This story was first published in the National Post Report On Education on Wednesday, October 3, 2018
You’re already familiar with virtual personal assistants like Siri and apps that recommend music and movies based on your interests and decisions you’ve made in the past. You also know self-driving cars are moving closer and closer to reality.
Now, imagine a day when people with diabetes can monitor their blood sugar without the need for painful finger pricks several times a day. Or how about wearable technology that can detect whether your health is failing or software systems that flag things like potholes and cracks on roads, bridges and buildings.
All that could be possible in the not-too-distance future, thanks to advances in artificial intelligence (AI). They’re also examples of research currently underway at the University of Waterloo, home to the Waterloo AI Institute, which brings together researchers and businesses to advance technology and prepare Canada for future economic disruption.
As part of its mandate, Waterloo AI will pursue new areas of research with societal and business impact, including health care, environmental protection, urban planning, manufacturing, autonomous systems and human-machine interaction and will emphasize timely access to expertise to individuals and industry.
AI is estimated to contribute up to $15.7 trillion per year to the global economy by 2030 and if properly leveraged, will promote innovation, grow the economy and create thousands of middle-class jobs the provincial government of the day reported with Waterloo launched the institute this past spring.
Technology is pushing post-secondary institutions to develop new courses faster. Waterloo has developed numerous new courses in the last few years that would have been unthinkable not so long ago, including robot dynamics and control, statistical and computer foundations of machine learning, and autonomous mobile robots. In the last five years, more than 3,400 math and engineering students at Waterloo took a course that covered AI, deep learning and/or machine learning.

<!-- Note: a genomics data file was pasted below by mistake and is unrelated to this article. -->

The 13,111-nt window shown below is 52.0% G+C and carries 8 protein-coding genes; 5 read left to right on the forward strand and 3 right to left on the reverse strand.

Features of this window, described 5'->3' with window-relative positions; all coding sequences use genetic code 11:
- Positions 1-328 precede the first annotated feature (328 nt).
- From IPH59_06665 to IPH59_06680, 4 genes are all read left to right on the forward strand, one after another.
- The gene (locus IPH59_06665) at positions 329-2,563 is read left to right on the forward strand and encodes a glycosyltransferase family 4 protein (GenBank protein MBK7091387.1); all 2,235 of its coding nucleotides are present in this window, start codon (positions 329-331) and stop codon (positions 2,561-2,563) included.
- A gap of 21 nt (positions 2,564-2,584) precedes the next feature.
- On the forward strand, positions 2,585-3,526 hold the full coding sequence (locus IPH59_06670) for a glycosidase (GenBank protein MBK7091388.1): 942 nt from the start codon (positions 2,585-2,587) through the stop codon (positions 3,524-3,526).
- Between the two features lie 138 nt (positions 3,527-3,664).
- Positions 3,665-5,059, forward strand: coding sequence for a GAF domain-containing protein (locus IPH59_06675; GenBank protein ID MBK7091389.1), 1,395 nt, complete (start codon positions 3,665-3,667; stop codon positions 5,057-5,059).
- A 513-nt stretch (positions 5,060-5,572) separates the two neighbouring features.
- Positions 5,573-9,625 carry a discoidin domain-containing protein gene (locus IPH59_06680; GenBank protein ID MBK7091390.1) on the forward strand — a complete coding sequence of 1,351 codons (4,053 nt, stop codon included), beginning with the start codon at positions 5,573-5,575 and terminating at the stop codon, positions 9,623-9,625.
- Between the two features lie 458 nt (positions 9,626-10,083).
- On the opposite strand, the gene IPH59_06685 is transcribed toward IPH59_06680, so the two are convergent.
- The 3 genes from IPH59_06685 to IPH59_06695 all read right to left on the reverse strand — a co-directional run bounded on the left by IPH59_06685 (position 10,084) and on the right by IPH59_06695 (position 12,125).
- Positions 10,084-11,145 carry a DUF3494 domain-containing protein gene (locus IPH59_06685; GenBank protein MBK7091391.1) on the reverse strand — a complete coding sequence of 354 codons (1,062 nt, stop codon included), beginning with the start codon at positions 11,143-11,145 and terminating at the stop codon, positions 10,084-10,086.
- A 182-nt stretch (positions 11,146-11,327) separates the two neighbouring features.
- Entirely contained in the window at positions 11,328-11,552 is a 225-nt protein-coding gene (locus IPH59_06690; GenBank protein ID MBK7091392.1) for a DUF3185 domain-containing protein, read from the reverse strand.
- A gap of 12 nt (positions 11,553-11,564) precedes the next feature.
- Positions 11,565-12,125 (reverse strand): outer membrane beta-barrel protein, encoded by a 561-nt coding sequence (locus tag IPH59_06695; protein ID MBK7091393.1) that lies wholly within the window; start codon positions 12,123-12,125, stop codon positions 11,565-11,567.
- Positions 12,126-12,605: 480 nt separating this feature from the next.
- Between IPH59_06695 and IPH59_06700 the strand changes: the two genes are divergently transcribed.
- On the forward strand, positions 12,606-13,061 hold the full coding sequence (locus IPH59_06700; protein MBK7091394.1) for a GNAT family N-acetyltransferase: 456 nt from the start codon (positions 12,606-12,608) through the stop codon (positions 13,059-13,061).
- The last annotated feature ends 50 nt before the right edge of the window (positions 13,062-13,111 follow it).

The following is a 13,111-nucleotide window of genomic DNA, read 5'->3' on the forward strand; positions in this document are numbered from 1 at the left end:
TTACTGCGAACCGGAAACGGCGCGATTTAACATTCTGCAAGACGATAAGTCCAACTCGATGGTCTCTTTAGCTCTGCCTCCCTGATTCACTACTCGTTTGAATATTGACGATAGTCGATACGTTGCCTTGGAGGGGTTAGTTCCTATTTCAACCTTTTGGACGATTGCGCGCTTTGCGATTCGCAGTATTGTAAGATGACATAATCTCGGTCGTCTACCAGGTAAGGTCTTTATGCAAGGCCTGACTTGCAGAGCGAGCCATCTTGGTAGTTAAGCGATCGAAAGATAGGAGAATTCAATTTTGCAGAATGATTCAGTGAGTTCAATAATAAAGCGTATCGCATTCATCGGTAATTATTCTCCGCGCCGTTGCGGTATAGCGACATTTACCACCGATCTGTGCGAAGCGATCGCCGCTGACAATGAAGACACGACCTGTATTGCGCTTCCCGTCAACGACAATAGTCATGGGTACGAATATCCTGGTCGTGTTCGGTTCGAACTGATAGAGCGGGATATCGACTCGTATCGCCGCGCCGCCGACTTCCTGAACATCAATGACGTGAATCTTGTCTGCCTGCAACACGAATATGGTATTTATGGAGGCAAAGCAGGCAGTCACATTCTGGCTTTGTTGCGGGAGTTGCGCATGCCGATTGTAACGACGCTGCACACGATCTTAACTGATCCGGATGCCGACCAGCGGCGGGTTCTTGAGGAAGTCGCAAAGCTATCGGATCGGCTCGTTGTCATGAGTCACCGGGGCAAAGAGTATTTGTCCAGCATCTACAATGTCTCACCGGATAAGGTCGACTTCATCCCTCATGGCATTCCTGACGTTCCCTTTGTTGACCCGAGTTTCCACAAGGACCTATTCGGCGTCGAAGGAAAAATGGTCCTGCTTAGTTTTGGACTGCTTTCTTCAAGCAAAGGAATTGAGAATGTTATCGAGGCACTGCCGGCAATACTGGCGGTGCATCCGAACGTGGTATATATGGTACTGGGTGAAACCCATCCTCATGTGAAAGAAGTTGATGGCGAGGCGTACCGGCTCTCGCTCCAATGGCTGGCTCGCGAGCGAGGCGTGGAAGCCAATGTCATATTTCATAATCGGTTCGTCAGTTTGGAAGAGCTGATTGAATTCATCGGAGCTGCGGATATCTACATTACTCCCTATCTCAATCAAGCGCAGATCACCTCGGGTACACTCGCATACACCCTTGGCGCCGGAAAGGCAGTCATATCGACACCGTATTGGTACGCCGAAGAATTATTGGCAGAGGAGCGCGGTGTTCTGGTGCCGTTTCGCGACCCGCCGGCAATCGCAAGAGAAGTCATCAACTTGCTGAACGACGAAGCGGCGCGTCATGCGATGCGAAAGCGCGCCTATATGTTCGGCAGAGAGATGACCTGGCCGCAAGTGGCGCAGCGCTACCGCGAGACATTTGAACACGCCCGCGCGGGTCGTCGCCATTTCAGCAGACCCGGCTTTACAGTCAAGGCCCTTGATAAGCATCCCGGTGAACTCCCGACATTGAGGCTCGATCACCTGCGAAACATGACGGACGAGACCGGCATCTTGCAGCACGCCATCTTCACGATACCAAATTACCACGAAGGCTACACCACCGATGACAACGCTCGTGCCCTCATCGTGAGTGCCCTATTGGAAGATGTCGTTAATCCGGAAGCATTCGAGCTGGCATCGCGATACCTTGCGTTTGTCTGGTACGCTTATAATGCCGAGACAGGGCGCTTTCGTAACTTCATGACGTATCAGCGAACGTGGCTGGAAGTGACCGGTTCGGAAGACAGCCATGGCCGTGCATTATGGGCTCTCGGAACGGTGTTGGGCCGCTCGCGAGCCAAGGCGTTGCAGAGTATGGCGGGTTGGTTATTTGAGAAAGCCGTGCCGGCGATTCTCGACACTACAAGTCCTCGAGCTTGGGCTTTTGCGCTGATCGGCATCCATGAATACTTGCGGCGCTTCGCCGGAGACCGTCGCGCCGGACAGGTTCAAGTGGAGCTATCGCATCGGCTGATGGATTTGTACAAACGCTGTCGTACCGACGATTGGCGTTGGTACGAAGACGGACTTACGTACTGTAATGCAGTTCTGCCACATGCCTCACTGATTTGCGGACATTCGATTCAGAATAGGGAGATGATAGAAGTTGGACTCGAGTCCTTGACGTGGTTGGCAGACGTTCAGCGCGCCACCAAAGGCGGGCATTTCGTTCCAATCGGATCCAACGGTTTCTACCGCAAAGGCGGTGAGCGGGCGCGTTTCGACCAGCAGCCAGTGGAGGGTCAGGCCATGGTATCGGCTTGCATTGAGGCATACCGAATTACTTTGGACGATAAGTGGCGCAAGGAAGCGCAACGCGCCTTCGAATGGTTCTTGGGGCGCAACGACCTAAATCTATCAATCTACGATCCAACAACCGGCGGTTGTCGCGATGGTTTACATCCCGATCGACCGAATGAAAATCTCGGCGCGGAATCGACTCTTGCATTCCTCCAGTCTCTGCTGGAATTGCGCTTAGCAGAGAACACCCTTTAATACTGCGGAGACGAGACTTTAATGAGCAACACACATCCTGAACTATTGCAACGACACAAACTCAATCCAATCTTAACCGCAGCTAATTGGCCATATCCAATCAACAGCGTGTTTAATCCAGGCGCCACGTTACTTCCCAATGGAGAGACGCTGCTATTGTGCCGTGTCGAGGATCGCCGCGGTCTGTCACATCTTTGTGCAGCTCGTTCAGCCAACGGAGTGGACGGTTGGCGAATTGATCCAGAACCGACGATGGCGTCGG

Waterloo AI co-director Peter van Beek, a professor of computer science, has taught an introductory AI course for several decades. “When I first started teaching it, we struggled to find interesting and motivating applications of technology. It was more theoretical. We don’t even bother anymore because students know all these examples like Siri and autonomous driving.
“AI is everywhere. That’s what drives the interest. Students want to know how it works and how they can participate in it.” Waterloo AI is aimed primarily at the graduate world of research. “Significant advances have been made in AI in the last five to 10 years but it still has a long way to go,” van Beek says.
Undergrads, meanwhile, are learning math and computer science skills that will enable them to make an impact on the next generation of intelligent robots that will be able to work collaboratively with humans, as opposed to being segregated – as many used in manufacturing and industry are now, says professor William Melek, director of mechatronics engineering.
“It might not be in the form of a humanoid, a terminator or the transformer kids usually see in movies and video games,” says Melek. “Based on all of the applications I’ve seen, I think it will be more embedded and the brain of the system to allow it to make decisions, work closely with humans and take into account the ethics of AI.”
To address the high demand for Artificial Intelligence (AI) talent, Waterloo Engineering introduced an AI option last spring that has quickly become a popular choice for undergraduate students.